Medea Benjamin Drone Warfare: Killing by Remote Control
A recent article in the New York Times, entitled “A Day Job Waiting for a Kill Shot a Word Away” chronicles some of the psychological disturbances facing drone pilots, as they routinely confront an “enemy” across the world from the safety of a computer screen. While critics may argue that drones turn war into a video game reality, the piece seems to contend, the high-resolution cameras bring intimate footage of the people these pilots are attacking. An excerpt from the piece suggests that:
Among the toughest psychological tasks is the close surveillance for aerial sniper missions, reminiscent of the East German Stasi officer absorbed by the people he spies on in the movie “The Lives of Others.” A drone pilot and his partner, a sensor operator who manipulates the aircraft’s camera, observe the habits of a militant as he plays with his children, talks to his wife and visits his neighbours. They then try to time their strike when, for example, his family is out at the market. (Elizabeth Bumiller, “A Day Job Waiting for a Kill Shot a World Away. New York Times, July 29, 2012)
There is, certainly, a great deal of truth to Bumiller’s presentation of the changing psychology warfare. What she presents, ever, gives a far too sanitized picture of what is really going on. The extensive use of military and surveillance drones is not simply a minor adjustment in how soldiers carry out their “day jobs.” It entails a fundamental shift in how war is carried out and how it is perceived by both soldiers and civilians. And the idea that the only psychological trauma experienced by the drone pilots is the reality of having killed “bad guys, is absolutely false.
In Drone Warfare, a haunting piece of investigative journalism, Medea Benjamin puts to rest any illusions of drones being a more humane and precise way of engaging in war and points to the reality of human suffering, of villages being destroyed because of alleged connections to “militant” groups. People are reduced to demographics and mercilessly slaughtered by someone behind a computer a world away. And this happens, in the main, without even the formalities of war. It is instead an assassination program, of highly dubious legality, whose collateral damage or unintended consequences are the many destroyed villages, the wounded and the dying.
Benjamin goes into some detail describing the clandestine assassination program and its participants, the ever-notorious CIA, the mercenary group Blackwater (now Academi) and a secretive wing of the military known as the Joint Special Operations Command. These agencies execute their directives without Congressional oversight, a fact which Medea outlines as part of a broader erosion of democracy in America. Even American citizenship is no deterrent for the President ordering up an execution, as in the case of Anwar al-Awlaki and Samir Khan, who were assassinated by one of the CIA’s Predator Drones in Yemen in 2011. Benjamin writes:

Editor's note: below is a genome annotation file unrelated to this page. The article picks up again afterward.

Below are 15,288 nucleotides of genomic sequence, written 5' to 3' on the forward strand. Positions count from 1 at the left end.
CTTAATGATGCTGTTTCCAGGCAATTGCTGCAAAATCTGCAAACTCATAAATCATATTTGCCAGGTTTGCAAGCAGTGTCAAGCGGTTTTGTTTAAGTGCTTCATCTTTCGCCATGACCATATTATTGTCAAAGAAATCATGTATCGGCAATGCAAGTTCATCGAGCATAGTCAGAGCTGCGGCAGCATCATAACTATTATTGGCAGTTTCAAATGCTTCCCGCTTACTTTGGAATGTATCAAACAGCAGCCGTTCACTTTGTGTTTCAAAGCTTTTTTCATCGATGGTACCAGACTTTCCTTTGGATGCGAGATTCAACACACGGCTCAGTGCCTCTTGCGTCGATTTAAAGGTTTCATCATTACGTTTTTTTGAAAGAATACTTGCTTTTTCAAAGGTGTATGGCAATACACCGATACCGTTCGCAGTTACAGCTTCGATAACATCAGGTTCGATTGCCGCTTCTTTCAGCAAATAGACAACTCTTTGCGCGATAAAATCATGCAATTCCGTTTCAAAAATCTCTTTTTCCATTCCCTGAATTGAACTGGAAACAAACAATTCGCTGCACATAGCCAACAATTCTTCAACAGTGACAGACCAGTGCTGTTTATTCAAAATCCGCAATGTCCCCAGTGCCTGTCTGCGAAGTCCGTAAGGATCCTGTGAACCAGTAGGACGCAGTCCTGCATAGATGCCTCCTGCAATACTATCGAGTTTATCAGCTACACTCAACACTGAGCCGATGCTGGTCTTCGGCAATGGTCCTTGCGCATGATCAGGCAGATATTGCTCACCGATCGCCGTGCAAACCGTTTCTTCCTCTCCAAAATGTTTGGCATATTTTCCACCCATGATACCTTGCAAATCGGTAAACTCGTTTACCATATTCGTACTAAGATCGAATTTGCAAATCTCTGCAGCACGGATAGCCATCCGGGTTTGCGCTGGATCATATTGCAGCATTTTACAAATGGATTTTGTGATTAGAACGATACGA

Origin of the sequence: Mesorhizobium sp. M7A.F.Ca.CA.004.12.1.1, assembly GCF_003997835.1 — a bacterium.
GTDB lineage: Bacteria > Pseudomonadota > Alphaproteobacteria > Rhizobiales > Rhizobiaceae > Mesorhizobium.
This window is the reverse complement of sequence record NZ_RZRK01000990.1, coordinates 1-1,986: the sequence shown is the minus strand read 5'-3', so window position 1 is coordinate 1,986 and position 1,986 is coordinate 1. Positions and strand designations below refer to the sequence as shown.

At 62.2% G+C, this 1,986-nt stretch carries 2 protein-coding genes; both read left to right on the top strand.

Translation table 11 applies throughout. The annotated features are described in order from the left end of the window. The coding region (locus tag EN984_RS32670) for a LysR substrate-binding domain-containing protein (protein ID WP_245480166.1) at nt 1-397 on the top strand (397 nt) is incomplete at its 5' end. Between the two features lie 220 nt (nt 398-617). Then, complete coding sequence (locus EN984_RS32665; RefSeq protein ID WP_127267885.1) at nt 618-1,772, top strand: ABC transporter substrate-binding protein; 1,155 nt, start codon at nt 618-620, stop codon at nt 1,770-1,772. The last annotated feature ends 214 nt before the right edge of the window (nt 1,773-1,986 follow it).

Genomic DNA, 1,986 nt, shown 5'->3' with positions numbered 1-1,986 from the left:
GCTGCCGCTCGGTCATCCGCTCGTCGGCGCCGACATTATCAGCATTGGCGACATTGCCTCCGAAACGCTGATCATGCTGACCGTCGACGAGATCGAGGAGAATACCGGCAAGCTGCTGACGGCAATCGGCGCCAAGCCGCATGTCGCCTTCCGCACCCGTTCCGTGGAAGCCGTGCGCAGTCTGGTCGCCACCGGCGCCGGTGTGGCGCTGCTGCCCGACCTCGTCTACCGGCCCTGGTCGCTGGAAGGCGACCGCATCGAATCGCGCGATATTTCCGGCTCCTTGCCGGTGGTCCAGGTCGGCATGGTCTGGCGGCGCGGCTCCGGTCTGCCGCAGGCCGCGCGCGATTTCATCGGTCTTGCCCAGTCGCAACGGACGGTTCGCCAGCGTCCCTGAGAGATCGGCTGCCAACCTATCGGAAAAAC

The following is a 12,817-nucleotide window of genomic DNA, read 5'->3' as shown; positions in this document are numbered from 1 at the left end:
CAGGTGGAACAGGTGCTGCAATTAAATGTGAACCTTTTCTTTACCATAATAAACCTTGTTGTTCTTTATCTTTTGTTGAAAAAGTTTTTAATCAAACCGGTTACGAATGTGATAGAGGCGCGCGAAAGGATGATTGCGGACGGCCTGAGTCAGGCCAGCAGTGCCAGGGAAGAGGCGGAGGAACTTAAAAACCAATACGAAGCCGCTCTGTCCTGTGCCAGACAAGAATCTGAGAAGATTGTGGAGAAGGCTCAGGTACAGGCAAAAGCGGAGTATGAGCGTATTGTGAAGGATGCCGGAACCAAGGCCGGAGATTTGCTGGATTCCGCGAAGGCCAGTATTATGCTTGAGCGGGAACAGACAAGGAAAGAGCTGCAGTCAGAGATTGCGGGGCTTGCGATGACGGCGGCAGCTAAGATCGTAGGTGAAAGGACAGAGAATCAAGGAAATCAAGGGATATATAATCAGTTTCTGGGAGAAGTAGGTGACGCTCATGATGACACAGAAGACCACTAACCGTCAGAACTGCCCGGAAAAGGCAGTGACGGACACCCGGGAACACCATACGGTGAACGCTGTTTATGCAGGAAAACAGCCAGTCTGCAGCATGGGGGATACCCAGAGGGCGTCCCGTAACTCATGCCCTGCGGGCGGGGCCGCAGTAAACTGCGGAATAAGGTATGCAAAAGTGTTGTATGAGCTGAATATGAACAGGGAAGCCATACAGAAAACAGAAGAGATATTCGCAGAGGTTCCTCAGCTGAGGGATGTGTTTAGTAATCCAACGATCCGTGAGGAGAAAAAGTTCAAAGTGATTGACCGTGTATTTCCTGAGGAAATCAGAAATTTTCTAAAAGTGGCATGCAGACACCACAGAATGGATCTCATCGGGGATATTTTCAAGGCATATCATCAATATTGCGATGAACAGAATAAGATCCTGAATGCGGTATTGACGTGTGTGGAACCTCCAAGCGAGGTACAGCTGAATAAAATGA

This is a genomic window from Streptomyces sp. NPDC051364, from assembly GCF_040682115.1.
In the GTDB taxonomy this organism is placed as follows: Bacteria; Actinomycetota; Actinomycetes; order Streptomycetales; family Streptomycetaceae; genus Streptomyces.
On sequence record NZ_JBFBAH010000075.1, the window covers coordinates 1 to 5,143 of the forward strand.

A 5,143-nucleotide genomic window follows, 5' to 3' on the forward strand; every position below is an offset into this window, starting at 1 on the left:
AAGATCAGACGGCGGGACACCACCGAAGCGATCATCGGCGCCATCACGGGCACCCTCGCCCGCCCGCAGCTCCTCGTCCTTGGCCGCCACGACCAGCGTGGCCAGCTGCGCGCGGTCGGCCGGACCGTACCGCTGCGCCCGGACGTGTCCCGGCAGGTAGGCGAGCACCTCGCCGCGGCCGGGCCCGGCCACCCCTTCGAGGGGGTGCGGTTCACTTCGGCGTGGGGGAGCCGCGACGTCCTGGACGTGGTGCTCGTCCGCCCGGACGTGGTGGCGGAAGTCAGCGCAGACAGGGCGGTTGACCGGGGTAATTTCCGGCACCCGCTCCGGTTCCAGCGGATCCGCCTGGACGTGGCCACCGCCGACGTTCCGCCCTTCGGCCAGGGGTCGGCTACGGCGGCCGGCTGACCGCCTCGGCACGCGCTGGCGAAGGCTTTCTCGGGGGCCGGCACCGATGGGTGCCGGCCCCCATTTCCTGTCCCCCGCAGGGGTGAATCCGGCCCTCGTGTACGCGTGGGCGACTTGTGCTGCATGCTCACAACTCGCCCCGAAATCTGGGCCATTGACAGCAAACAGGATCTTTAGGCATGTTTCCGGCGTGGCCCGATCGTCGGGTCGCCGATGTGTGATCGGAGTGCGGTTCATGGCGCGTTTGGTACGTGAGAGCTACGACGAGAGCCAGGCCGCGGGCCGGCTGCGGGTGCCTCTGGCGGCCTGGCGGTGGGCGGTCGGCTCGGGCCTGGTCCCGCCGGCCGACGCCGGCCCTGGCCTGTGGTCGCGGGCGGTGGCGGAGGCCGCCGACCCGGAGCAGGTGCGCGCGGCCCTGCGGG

Ironically, the CIA is forbidden under US law from spying on Americans – that’s left to the FBI. It seems that the agency can, however, murder Americans overseas at the behest of the president without so much as a whimper of “impeachment.” (Benjamin, 66)
President Obama emerges from Benjamin’s book as perhaps the most ironic winner of the Nobel Peace Prize the world has yet seen. If Obama learned anything from the Bush administration, Benjamin suggests, it was that you don’t take prisoners. Benjamin goes on to highlight the numerous ways that drone attacks are in clear violation of international law as well as the American Constitution. This was particularly evident in the assassination of al-Awlaki, where the “Law of 9/11” trumped all Constitutional rights and vestiges of legal process.
Behind it all is the insidious face of corporate greed. The drone market is a growth market, and is set to become even bigger. In the meantime in the theoretical world of robotics a brave new future is being envisioned when drones may be equipped with technology that can “hunt, identify, and kill the enemy based on calculations made by software, not decisions made by humans. (Benjamin, 159)
Confronting the horrifying reality, and disturbing visions of the future, Benjamin raises a call to action. Governments must not be allowed to murder with impunity, noxious technologies should not be unquestionably accepted under the all-encompassing rubric of “security.” The barbarism of sitting in an air-conditioned room destroying the livelihoods of others thousands of miles away is perverse and will come back to haunt America. We must not allow killing to be made easy. Benjamin warns:
Drones aren’t a unique evil – but that’s just the point. Drones don’t revolutionize surveillance; they are a progressive evolution in making spying, at home and abroad, more pervasive. Drones don’t revolutionize warfare; they are, rather, a progressive evolution in making murder clean and easy. That’s why the increased reliance on drones for killing and spying is not to be praised, but refuted. And challenged. (Benjamin, 215.)
Drone Warfare is a clearly written analysis of the dismal reality underlying the banal rhetoric of the “war on terror.” It is a wake-up call to the ongoing, excessive, and racist violence perpetrated by the military-industrial complex under the (increasingly thinning) auspices of democratic government. It is a call to create a more human world.